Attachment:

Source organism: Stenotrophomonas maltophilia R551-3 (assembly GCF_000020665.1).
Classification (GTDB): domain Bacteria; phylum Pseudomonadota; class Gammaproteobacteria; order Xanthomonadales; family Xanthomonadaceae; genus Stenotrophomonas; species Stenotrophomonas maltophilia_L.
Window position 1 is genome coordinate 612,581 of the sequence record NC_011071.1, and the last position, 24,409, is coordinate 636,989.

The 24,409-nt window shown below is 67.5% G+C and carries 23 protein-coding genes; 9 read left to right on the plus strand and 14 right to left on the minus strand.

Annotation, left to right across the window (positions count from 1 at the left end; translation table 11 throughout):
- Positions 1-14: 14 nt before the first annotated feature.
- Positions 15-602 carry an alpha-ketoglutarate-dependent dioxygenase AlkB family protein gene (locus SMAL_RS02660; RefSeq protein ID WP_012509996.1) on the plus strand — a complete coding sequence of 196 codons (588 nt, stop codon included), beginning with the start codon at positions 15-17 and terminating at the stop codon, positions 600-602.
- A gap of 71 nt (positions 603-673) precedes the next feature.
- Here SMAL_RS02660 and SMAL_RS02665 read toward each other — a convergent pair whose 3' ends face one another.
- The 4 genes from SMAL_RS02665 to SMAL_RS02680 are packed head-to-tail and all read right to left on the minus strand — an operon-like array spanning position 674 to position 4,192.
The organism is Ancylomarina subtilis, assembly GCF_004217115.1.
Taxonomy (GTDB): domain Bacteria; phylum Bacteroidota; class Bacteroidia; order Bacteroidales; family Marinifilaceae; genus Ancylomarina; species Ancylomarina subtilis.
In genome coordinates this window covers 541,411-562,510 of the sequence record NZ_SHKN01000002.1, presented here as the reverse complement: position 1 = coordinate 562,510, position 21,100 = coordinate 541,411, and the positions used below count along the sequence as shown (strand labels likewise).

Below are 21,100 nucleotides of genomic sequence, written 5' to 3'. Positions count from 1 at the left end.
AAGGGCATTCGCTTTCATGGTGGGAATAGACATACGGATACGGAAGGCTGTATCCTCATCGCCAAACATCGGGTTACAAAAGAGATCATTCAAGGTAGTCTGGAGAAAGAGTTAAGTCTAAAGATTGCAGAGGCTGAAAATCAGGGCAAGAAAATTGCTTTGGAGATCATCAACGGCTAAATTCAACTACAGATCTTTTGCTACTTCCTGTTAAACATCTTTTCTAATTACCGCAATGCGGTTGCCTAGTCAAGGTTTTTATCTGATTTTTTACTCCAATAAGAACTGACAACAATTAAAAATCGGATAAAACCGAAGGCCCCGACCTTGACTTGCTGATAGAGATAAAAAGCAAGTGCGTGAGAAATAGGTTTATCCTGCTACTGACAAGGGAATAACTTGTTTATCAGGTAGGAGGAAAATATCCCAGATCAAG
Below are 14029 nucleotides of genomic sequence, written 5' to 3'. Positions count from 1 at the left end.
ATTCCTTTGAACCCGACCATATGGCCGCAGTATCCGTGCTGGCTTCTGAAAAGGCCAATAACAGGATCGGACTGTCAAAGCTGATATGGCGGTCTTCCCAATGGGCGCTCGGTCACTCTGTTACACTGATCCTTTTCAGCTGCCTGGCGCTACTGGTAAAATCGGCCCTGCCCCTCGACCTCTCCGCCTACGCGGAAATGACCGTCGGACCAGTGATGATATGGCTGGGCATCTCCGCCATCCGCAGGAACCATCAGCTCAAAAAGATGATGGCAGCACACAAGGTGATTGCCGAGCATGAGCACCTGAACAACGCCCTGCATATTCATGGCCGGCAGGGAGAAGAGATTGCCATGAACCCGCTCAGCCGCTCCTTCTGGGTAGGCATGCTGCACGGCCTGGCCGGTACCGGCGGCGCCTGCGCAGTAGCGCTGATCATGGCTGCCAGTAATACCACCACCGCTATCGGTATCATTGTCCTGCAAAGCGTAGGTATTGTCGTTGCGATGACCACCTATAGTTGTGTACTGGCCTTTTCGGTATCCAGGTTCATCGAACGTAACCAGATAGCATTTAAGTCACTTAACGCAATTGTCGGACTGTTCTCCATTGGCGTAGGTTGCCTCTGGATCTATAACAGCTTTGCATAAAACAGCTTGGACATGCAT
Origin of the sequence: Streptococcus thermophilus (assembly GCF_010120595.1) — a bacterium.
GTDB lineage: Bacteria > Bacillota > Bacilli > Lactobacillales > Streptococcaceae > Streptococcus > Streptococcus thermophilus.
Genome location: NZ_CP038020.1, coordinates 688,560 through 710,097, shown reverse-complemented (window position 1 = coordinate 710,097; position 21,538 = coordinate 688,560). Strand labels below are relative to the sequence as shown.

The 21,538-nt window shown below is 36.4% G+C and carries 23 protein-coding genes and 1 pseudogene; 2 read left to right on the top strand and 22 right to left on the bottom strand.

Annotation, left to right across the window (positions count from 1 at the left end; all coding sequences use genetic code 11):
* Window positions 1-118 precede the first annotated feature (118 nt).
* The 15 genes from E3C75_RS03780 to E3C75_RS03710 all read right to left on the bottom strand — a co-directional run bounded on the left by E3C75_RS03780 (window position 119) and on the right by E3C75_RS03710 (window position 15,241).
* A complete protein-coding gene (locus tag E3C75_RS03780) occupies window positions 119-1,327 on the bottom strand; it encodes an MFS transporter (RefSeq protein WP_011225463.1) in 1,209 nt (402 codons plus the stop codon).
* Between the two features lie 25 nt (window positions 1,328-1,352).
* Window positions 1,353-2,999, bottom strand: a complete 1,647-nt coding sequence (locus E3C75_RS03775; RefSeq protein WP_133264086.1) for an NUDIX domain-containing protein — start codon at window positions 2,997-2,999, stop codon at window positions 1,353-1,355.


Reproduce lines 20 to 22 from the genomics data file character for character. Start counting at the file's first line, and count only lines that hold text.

Genome location: NZ_CP038020.1, coordinates 688,560 through 710,097, shown reverse-complemented (window position 1 = coordinate 710,097; position 21,538 = coordinate 688,560). Strand labels below are relative to the sequence as shown.

The 21,538-nt window shown below is 36.4% G+C and carries 23 protein-coding genes and 1 pseudogene; 2 read left to right on the top strand and 22 right to left on the bottom strand.

Annotation, left to right across the window (positions count from 1 at the left end; all coding sequences use genetic code 11):